What does it mean, "With firm reliance on Divine Providence"? If you are going to have firm reliance on anything, you got to know it. You can't rely on something. You're not going to have firm reliance on a ladder if you — if it looks pretty rickety and you don't — you've never been before. Firm reliance means you trust it. You only trust it because you know it and you know it to be true.

Let me ask you: Why are you going to your church? Why are you going to your synagogue? Why are you doing anything? If you are, why? Is it because, well, you just always have? It's what your family always believed?

In times of great strife, that's not going to cut it. You have to have firm reliance on Divine Providence.

Divine Providence, by the way, is not manifest destiny. Divine Providence is — it's you're in the flow, you're doing things and you're trying to be a better person and you're in what the Founders called the stream of nature's God and nature's laws. And that's why, oh, coincidentally, it looks like something providential is happening. Well, it's because you're in the flow.

Manifest destiny, which our country went through and it's a horror show, is the perversion of that. And that is: Get out of my way, I'm on a mission from God. There is no humility in that and there is no God in that.

You have to know who God is and be humble enough listen to him and get into the flow and depend on him. If you know who God is, you'll know who you are. And you'll know that you have a purpose.

You're born at this time for a reason. I don't know what it is.
You're going to have to figure it out. But everybody has a reason to live.

The media will ridicule you if they say, I mean know, the Kellogg, I don't know, Institute or all I can think of is not the business school but the cornflake people. I wish it was the cornflake people. I like them better.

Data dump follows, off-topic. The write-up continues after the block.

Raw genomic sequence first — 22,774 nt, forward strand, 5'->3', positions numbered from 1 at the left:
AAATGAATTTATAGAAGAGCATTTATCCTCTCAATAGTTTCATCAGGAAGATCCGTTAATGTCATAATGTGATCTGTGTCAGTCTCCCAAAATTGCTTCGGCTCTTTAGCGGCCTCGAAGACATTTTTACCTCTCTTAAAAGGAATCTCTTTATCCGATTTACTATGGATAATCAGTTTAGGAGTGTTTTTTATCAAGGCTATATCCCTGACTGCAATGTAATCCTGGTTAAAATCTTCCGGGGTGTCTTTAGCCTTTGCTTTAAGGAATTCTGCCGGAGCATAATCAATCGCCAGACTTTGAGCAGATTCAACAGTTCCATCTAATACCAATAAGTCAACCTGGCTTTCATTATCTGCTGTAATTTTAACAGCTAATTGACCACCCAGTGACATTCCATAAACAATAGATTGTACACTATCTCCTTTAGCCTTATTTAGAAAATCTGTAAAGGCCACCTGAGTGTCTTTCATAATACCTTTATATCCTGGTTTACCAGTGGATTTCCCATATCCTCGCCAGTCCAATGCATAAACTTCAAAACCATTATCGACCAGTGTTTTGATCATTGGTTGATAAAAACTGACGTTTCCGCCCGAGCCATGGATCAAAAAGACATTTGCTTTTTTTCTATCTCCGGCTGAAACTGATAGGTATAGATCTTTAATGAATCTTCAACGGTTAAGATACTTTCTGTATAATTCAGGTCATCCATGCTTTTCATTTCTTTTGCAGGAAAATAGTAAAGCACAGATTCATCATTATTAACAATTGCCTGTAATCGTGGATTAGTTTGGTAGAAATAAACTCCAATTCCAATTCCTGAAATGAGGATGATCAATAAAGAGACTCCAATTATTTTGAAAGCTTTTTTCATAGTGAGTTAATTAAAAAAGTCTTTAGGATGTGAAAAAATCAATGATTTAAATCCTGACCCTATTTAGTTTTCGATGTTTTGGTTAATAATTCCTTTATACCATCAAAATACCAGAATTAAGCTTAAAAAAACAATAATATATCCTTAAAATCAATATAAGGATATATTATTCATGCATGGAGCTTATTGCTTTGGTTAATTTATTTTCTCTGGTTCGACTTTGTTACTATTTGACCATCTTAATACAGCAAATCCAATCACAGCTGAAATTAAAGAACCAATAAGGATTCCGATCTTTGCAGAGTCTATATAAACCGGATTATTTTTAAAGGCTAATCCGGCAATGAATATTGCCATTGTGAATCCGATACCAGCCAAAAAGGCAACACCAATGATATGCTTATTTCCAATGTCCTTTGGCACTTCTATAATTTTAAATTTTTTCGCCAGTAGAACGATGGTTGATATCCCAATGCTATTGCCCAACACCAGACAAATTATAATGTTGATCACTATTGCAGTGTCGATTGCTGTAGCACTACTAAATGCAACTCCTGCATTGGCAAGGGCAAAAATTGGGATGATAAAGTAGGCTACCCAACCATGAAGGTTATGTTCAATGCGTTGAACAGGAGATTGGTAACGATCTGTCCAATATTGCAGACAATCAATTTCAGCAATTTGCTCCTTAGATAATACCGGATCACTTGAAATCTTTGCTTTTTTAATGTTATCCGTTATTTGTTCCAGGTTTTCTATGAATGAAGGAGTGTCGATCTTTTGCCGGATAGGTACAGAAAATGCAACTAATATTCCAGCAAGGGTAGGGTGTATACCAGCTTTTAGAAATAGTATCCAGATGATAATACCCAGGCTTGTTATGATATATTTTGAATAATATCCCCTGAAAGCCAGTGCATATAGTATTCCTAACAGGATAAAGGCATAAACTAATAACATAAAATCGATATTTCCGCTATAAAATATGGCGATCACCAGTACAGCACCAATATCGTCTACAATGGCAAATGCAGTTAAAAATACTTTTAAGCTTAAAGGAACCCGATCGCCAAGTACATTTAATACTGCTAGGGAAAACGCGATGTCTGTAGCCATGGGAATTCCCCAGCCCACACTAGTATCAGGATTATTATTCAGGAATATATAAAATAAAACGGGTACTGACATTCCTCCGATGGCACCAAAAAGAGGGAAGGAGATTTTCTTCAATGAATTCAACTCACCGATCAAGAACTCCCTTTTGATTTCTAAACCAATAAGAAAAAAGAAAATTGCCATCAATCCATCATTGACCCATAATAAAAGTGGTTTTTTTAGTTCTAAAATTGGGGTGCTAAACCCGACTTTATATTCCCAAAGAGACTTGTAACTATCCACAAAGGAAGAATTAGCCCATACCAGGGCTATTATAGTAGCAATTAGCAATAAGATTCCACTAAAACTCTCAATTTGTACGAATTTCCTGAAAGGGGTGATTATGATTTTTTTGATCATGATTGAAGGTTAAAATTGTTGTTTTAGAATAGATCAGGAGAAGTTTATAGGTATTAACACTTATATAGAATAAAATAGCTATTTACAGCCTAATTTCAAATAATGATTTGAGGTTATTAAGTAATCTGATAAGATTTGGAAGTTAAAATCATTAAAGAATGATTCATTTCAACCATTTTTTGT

But the Kellogg Institute wanted to do a study on my company and they he said, because all the decisions you make appear to be wrong and yet they all work out. And I was talking to my business partner and I said, oh, they're going to be so sorely disappointed when they hear the answer because they'll never believe it.

The answer is, on how we make decisions, we pray on it. And then we just do it. It may seem wrong. A lot of times you're like, you got to be kidding me. But that's what happens.

Now, maybe it's all a coincidence that things work out or maybe there's something to relying on Divine Providence and knowing that God talks to each one of us. They'll make fun of you for saying, oh, I'm listening to God. Oh, are you? He's listening to voices.

No, no. He's just listening to that small still voice inside.

"With firm reliance on Divine Providence, we mutually pledge to each other our lives" — that means you don't get to do all the stuff that you might think you wanted to do. It means that you're going to have to give some stuff up. You're going to have to volunteer. It means you're going to have to — maybe you can't retire at 65 because you got work to do.

It's not necessarily dying for what you believe in. It's like George Washington. When they knocked on his door after he retired and said, I'm going to be a farmer. They knocked on his door because the country was falling apart, and he answered the door and he said, "Have I not done yet enough for my country?"

No. No. God is never done with you.

Our lives, our fortunes — this means make the hard sacrifices. I have to tell you, the hardest thing for me to get my arms around was tithing. Tithe 10 percent. You got to be kidding me. My agent takes 10 percent. I have to give God 10 percent? What's left for little old me?

It was the best decision I ever made. You never feel charitable on Tax Day but you feel charitable when you turn in 10 percent. You do. It makes a difference. It makes you feel good. It will change you.

Prove me wrong. Try it. Try it.

And the best thing is, now, I can call up my agent and I can say, "Gosh, I'm really clear on what God did for me this week. What have you done?"

Fortunes and sacred honor. A lot of our founders, they lost their lives, they lost their fortunes, but they never lost their sacred honor. That means tell the truth, especially when it hurts you.

So, faith, hope, and charity and the 40-day, 40-night challenge. Find these things out. Make them true in your own life. That's our topic today. And I have three of my new favorite people:

Dave Roever is here. Dave is a decorated Vietnam veteran and the founder of the Roever Foundation. He is joining us, believe it or not, from Wasilla, Alaska, at Governor Palin's home.